4. Tim Woods says:

    Thank you!

    That's interesting, that Deepak Chopra saying you mentioned. Sometimes I wish, during Christmas time, that we could avoid the whole gift-giving routine –because it so often seems (or feels) more of an obligation than a genuine show of generosity. That's what convinced me to do Kiva gift certificates at Christmas time, so people know I'm thinking of them, but the gift goes to someone who really needs it. Then, during the year, if I find something that's perfect for the person I can give them that as well.

    I haven't found the Napoleon Hill quote you mention, but I found another good one on his website, that relates:

    “Give to those whom you love; give to those who love you; give to the fortunate; give to the unfortunate; yes—give especially to those to whom you don’t want to give.

    Your most precious, valued possessions and your greatest powers are invisible and intangible. No one can take them. You, and you alone, can give them. You will receive abundance for your giving. The more you give—the more you will have!” (W. Clement Stone)

  5. danielchristadoss says:

    Tim,
    Your article touched me. I agree it is wonderful to be able to give. Giving gives the giver happiness and joy.
    We meet so many people during our day to day exchange. It doe not take much to have a genuine appreciation for others and give in the form of gifts, appreciation and even a genuine smile.
    I will continue to read the interesting blogs you have.
    Take care
    Daniel

  6. danielchristadoss says:

    Tim,
    Your article touched me. I agree it is wonderful to be able to give. Giving gives the giver happiness and joy.
    We meet so many people during our day to day exchange. It doe not take much to have a genuine appreciation for others and give in the form of gifts, appreciation and even a genuine smile.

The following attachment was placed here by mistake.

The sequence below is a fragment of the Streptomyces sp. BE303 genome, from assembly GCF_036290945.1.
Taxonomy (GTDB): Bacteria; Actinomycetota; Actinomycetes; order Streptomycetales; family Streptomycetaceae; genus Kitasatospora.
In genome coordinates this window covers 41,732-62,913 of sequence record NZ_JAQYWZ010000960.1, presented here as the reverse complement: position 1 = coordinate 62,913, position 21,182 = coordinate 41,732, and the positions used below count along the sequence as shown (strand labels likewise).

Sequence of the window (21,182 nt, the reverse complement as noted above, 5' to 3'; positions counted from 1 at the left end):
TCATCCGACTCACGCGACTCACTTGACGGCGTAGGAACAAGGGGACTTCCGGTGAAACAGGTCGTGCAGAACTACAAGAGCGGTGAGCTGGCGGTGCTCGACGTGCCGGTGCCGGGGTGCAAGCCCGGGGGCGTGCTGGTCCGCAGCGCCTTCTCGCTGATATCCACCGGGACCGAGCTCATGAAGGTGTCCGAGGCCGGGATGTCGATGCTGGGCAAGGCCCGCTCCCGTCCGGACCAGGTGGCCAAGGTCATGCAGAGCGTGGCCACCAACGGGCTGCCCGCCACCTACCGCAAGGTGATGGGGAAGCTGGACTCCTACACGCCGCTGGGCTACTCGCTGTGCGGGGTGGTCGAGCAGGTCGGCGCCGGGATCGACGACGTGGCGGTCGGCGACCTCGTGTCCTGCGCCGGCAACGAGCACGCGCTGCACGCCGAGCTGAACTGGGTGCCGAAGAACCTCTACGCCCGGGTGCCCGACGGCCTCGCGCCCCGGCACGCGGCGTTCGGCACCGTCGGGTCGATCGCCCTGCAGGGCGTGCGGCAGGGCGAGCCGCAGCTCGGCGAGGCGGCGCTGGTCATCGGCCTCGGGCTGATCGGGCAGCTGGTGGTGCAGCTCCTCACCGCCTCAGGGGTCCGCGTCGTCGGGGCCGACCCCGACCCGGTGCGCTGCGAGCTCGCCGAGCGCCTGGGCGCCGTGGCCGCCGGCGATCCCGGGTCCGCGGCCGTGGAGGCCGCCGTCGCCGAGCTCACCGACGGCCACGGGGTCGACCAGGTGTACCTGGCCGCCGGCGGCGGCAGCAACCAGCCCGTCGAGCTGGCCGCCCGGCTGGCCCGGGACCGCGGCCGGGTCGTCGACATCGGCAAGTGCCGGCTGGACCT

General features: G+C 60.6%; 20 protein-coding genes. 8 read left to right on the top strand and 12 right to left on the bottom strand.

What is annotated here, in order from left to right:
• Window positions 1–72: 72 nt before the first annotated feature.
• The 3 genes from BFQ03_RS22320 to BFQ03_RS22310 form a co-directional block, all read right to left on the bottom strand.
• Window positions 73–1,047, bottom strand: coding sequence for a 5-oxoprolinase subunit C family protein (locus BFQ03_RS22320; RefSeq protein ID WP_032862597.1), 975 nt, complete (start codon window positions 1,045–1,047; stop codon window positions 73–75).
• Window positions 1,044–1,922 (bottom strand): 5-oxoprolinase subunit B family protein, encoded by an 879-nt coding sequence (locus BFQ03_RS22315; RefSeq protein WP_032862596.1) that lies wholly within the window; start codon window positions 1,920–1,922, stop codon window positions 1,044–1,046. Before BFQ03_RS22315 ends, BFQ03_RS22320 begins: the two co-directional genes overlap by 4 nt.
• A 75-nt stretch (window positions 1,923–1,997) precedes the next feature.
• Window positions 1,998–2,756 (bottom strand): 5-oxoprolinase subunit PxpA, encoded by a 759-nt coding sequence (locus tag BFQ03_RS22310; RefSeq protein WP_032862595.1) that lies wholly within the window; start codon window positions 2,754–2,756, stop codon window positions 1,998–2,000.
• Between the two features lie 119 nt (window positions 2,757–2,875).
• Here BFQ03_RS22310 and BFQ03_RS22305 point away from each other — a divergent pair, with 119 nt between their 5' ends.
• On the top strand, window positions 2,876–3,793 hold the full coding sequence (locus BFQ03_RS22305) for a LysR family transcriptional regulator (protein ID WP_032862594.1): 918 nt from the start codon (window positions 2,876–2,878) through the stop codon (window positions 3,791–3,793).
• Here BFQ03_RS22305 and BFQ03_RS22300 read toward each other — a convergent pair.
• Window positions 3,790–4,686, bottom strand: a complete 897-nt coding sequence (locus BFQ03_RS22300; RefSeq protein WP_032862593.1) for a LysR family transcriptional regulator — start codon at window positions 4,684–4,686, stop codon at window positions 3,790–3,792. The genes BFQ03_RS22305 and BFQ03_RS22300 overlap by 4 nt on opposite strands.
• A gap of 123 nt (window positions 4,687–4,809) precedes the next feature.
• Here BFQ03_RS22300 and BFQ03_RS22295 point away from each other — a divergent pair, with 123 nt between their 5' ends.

I will continue to read the interesting blogs you have.
    Take care
    Daniel

    • timwoods says:

      Thank you for saying that. I agree completely. This idea has really transformed how I think about things, in ways you wouldn't expect. If someone, on the other hand, doesn't smile at me I think, “Okay, that's fine. That guy has just let me know he's not interested in being part of my community.'' I just go on and look for people who are more willing to connect. It's hard to explain, but thinking this way has made me feel less rejected when people don't reciprocate. Also sometimes I'm not that interested in being in other people's community, so I figure there's no point sending them the wrong message. 🙂

  7. Bibliopet says:

    I love this post, thank you Tim. I also love what Deepak Chopra has to say about a gift not being a gift at all if given with an expectation of some kind of return. Also, Napoleon Hill talks a lot about giving to people what you would like to receive, but puts the notion in a more interesting way than I just did!
    Love,
    Peta

    • timwoods says:

      Thank you!

      That's interesting, that Deepak Chopra saying you mentioned. Sometimes I wish, during Christmas time, that we could avoid the whole gift-giving routine –because it so often seems (or feels) more of an obligation than a genuine show of generosity. That's what convinced me to do Kiva gift certificates at Christmas time, so people know I'm thinking of them, but the gift goes to someone who really needs it. Then, during the year, if I find something that's perfect for the person I can give them that as well.

      I haven't found the Napoleon Hill quote you mention, but I found another good one on his website, that relates:

      “Give to those whom you love; give to those who love you; give to the fortunate; give to the unfortunate; yes—give especially to those to whom you don’t want to give.

      Your most precious, valued possessions and your greatest powers are invisible and intangible. No one can take them. You, and you alone, can give them. You will receive abundance for your giving. The more you give—the more you will have!” (W. Clement Stone)

  8. Excellent post. This has been a critical dynamic in the inner city neighbourhood we live in. Generosity is a powerful expression, especially among the poor.

    As an interesting side note, in Greenland, instead of the birthday celebrant receiving gifts, they give them to their guests. As a result, gift-giving & receiving is a significant part of the daily culture.

    Peace,
    Jamie